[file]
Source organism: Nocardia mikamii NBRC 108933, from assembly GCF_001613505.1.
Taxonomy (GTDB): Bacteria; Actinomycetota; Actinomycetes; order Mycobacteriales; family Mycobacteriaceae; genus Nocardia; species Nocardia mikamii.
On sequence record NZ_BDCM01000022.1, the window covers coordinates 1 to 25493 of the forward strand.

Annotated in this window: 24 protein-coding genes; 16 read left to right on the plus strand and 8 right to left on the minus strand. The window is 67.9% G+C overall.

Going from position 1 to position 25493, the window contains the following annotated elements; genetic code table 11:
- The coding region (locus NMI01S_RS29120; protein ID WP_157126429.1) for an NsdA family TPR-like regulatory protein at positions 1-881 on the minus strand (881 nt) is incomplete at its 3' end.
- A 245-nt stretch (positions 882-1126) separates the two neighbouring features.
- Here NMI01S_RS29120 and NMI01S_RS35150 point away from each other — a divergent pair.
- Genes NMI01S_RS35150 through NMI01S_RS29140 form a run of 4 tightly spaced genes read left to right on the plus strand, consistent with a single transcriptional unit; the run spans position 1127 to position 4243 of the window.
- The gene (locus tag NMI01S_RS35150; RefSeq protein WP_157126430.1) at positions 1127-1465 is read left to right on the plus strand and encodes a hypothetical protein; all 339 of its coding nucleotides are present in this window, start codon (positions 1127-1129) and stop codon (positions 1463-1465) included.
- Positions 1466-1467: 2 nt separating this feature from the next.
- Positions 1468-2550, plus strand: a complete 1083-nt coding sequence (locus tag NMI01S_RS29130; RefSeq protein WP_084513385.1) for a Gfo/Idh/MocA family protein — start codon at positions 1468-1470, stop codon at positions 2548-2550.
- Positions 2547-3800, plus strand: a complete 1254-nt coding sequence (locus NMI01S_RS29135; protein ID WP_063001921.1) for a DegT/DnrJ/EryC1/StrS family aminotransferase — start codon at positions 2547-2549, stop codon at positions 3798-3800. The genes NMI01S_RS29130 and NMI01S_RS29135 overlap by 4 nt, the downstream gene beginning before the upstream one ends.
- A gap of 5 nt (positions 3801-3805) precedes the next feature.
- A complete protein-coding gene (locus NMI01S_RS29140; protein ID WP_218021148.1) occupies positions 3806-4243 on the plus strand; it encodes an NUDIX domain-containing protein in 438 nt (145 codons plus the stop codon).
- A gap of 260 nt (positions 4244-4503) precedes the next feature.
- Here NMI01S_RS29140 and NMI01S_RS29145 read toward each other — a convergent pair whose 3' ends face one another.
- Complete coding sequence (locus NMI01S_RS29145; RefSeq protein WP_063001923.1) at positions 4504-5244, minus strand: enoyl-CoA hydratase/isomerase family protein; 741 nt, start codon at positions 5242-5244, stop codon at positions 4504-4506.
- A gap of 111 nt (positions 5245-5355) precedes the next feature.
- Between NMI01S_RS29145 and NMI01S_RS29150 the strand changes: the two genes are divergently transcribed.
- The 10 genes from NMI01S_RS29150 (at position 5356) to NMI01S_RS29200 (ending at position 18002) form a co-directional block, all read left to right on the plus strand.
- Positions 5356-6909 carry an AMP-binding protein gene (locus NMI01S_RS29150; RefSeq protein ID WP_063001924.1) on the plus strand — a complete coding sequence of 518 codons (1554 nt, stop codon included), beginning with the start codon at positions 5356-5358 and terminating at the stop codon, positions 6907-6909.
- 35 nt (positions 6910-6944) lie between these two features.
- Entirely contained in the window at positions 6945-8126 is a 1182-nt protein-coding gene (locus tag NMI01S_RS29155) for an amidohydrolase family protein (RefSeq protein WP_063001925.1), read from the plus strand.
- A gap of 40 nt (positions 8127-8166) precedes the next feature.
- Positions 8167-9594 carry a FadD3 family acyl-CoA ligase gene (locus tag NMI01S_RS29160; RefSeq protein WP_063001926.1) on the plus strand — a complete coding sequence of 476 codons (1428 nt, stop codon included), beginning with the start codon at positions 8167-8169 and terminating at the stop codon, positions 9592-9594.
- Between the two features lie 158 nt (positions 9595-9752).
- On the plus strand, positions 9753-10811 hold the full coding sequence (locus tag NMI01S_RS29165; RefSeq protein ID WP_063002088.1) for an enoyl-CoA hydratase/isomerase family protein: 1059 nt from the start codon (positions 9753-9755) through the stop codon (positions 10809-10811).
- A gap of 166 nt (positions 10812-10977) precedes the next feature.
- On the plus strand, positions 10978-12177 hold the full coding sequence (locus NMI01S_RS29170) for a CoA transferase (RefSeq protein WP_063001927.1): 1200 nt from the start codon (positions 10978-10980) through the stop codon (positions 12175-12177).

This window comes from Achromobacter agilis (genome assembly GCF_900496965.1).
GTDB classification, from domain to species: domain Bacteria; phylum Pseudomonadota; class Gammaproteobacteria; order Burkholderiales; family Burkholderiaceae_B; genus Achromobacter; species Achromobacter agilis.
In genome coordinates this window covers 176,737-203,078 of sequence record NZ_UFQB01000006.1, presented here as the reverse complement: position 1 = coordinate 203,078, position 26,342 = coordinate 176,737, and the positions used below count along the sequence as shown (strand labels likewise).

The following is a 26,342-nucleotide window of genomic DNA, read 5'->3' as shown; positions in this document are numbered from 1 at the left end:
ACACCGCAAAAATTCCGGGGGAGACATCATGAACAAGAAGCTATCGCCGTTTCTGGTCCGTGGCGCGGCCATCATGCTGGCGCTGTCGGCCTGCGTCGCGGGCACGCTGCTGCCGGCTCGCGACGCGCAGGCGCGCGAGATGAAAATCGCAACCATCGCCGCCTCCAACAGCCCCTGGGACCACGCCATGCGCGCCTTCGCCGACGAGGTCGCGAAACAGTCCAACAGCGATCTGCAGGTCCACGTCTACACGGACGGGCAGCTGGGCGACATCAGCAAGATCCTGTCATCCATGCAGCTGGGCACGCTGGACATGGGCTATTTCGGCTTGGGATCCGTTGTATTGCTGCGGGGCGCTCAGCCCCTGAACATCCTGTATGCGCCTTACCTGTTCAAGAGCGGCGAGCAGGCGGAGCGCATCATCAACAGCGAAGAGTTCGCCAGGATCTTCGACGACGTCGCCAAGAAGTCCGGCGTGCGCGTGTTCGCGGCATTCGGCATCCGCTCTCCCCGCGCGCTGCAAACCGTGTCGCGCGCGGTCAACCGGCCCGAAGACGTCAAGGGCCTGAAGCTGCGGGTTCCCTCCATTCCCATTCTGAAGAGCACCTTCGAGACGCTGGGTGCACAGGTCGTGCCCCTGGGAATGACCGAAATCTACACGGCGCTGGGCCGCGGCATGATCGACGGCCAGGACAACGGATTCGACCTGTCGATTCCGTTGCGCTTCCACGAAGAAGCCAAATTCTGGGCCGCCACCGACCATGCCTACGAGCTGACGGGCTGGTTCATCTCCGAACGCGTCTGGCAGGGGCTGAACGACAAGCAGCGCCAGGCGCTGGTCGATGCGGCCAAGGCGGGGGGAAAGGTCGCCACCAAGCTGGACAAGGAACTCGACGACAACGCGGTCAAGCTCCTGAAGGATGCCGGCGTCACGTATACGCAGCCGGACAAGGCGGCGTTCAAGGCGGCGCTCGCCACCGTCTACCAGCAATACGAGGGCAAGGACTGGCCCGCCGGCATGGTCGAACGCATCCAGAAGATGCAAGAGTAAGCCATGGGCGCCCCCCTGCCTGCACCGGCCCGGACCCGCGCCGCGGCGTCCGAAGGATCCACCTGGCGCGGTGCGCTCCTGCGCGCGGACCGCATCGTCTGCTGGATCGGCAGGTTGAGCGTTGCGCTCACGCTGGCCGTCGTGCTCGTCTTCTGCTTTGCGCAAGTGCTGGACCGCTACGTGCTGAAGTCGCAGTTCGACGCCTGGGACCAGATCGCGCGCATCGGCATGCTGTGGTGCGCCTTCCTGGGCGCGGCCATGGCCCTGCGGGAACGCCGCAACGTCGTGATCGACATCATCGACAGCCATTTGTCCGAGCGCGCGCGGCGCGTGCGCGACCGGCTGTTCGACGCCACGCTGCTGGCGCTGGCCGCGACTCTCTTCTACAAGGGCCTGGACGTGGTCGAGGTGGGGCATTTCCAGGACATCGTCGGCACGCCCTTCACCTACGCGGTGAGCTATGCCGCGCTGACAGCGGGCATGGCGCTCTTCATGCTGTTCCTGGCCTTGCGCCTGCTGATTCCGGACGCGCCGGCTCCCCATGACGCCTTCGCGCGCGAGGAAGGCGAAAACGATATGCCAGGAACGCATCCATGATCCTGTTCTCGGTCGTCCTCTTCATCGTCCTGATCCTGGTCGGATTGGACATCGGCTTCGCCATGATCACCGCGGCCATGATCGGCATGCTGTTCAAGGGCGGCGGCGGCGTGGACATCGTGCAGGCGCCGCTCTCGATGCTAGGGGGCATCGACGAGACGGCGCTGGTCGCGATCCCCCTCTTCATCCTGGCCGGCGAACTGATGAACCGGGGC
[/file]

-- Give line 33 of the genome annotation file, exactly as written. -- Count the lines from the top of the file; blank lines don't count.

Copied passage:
In genome coordinates this window covers 176,737-203,078 of sequence record NZ_UFQB01000006.1, presented here as the reverse complement: position 1 = coordinate 203,078, position 26,342 = coordinate 176,737, and the positions used below count along the sequence as shown (strand labels likewise).